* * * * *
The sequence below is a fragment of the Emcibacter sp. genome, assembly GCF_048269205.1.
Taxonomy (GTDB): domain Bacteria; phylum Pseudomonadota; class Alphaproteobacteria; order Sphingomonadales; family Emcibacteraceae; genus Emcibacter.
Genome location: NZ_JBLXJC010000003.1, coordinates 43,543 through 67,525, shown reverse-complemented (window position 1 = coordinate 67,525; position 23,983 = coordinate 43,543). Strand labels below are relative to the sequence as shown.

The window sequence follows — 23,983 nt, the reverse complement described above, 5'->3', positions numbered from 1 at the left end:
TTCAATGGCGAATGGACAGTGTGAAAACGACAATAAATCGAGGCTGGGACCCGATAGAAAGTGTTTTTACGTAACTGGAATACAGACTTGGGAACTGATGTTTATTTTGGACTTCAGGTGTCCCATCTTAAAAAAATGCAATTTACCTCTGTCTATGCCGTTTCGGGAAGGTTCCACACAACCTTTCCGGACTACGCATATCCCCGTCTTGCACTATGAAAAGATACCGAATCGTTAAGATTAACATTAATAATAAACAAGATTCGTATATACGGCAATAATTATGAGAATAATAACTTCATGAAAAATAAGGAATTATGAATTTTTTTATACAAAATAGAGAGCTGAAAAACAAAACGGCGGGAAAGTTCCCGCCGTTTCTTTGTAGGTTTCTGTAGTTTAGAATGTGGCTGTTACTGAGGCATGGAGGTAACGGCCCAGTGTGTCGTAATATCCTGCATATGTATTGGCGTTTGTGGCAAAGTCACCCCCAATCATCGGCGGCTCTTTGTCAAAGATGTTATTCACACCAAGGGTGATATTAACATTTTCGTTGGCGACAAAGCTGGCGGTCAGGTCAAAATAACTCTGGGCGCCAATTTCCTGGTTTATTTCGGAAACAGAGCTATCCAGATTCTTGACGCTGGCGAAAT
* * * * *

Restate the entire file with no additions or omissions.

The sequence below is a fragment of the Emcibacter sp. genome, assembly GCF_048269205.1.
Taxonomy (GTDB): domain Bacteria; phylum Pseudomonadota; class Alphaproteobacteria; order Sphingomonadales; family Emcibacteraceae; genus Emcibacter.
Genome location: NZ_JBLXJC010000003.1, coordinates 43,543 through 67,525, shown reverse-complemented (window position 1 = coordinate 67,525; position 23,983 = coordinate 43,543). Strand labels below are relative to the sequence as shown.

The window sequence follows — 23,983 nt, the reverse complement described above, 5'->3', positions numbered from 1 at the left end:
TTCAATGGCGAATGGACAGTGTGAAAACGACAATAAATCGAGGCTGGGACCCGATAGAAAGTGTTTTTACGTAACTGGAATACAGACTTGGGAACTGATGTTTATTTTGGACTTCAGGTGTCCCATCTTAAAAAAATGCAATTTACCTCTGTCTATGCCGTTTCGGGAAGGTTCCACACAACCTTTCCGGACTACGCATATCCCCGTCTTGCACTATGAAAAGATACCGAATCGTTAAGATTAACATTAATAATAAACAAGATTCGTATATACGGCAATAATTATGAGAATAATAACTTCATGAAAAATAAGGAATTATGAATTTTTTTATACAAAATAGAGAGCTGAAAAACAAAACGGCGGGAAAGTTCCCGCCGTTTCTTTGTAGGTTTCTGTAGTTTAGAATGTGGCTGTTACTGAGGCATGGAGGTAACGGCCCAGTGTGTCGTAATATCCTGCATATGTATTGGCGTTTGTGGCAAAGTCACCCCCAATCATCGGCGGCTCTTTGTCAAAGATGTTATTCACACCAAGGGTGATATTAACATTTTCGTTGGCGACAAAGCTGGCGGTCAGGTCAAAATAACTCTGGGCGCCAATTTCCTGGTTTATTTCGGAAACAGAGCTATCCAGATTCTTGACGCTGGCGAAAT